Pennsylvania is strategically located to reap a windfall associated with Marcellus shale. But any mineral extraction policy should be balanced by environmental stewardship and equitable revenue strategies.

Natural gas is not the magic bullet to cure our fiscal and energy woes. We need to avoid putting all our eggs into the Marcellus shale basket, and maintain a diverse energy portfolio.

We know what happens when coal companies abandon mines. And Pennsylvania tax payers remain at significant financial exposure as our nuclear stations continue to store thousands of tons of nuclear waste onsite with no forwarding address.

We need to plan ahead. Let’s learn from previous mistakes. When we take a mineral out of the ground, we should factor in local input and oversight, and prepare a cleanup plan for when the gas and the companies are gone.

Pennsylvania remains the largest natural gas-producing state without a severance tax. In 2012, Pennsylvania’s revised Oil and Gas Act included the imposition of a impact fee assessed on new wells to “offset impacts associated with natural gas drilling.”

So, what is the difference between an “impact fee” and a “severance tax?”

According to “Impact fees are levied on a per-well basis, so each time drillers punch a hole in the ground, they pay. A ‘severance tax’ is applied when resources are severed from the earth, so it would be a tax on the amount of gas produced.”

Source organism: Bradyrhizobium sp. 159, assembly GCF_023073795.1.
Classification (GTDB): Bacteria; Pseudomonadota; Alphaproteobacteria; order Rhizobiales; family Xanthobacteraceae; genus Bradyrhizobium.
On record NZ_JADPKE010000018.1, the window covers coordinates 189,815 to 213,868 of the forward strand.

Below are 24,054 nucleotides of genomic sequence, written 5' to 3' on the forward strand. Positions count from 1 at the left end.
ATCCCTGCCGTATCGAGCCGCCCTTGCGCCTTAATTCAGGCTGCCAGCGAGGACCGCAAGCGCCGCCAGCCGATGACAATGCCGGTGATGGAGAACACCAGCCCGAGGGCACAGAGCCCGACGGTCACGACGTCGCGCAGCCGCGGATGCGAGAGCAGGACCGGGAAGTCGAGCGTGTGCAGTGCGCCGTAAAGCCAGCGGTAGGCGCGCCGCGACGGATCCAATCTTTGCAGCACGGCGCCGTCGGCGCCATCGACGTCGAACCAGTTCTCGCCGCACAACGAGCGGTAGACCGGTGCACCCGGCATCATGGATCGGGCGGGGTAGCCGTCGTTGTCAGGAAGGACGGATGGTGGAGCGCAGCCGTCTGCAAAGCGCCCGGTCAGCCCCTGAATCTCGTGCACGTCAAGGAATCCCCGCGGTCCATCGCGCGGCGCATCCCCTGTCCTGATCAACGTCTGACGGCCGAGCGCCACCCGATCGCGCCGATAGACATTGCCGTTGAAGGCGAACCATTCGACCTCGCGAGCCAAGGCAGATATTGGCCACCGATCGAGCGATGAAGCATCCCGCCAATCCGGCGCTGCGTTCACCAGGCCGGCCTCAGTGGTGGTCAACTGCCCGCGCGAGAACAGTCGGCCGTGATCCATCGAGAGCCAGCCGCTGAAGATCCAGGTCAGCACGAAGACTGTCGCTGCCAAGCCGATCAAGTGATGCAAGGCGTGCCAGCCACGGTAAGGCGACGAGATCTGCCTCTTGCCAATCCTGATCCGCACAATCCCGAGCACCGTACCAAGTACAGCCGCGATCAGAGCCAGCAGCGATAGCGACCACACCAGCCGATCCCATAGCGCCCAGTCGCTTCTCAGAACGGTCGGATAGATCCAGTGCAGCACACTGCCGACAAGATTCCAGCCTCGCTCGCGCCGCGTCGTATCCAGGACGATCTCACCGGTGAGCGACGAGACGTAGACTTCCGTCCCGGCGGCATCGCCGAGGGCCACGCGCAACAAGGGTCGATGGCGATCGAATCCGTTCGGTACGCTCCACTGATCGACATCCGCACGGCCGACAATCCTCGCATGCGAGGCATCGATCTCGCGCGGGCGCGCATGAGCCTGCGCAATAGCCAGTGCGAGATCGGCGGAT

No matter how you look at the terminology there is a significant impact to the environment because of fracking.

Jan Jarrett, former CEO of Penn Future, noted: “The Marcellus shale offers us a tremendous opportunity to expand our supply of domestic fuel… But it also offers a tremendous risk to the land, water and wildlife that makes Pennsylvania so special.”

Is there a middle ground? We cannot let this issue degenerate into a win-lose sum game. Any compromise must look into history’s rearview mirror.

We should not bulldoze local communities by cannibalizing their infrastructure, leaving behind a fractured environmental and economic legacy.

Dr. Timothy W. Kelsey of Penn State’s Cooperative Extension provided a fair, balanced, and sobering assessment of the fallout from gas exploration. Dr. Kelsey observed in his study, “Potential Economic Impacts of Marcellus shale in Pennsylvania: Reflections on the Perryman Group Analysis from Texas,” the possibility that local communities may get hammered by the existing tax structure, experience resource depletion, and lack the ability to implement local land use regulations.

Among the proposals we should consider to arrive at an equitable compromise: a graduated severance tax; accelerated depreciation; establishment of a dedicated fund for cleanup costs and site remediation; a Memorandum of Understanding between the state and local municipalities for local revenue sharing; true up costs for water extraction; and an arbitration panel to reconcile local land use with state mandates.

We can’t tax our way into prosperity, and we should not sell off our resources or the future without considering local impacts, cleanup costs and water use.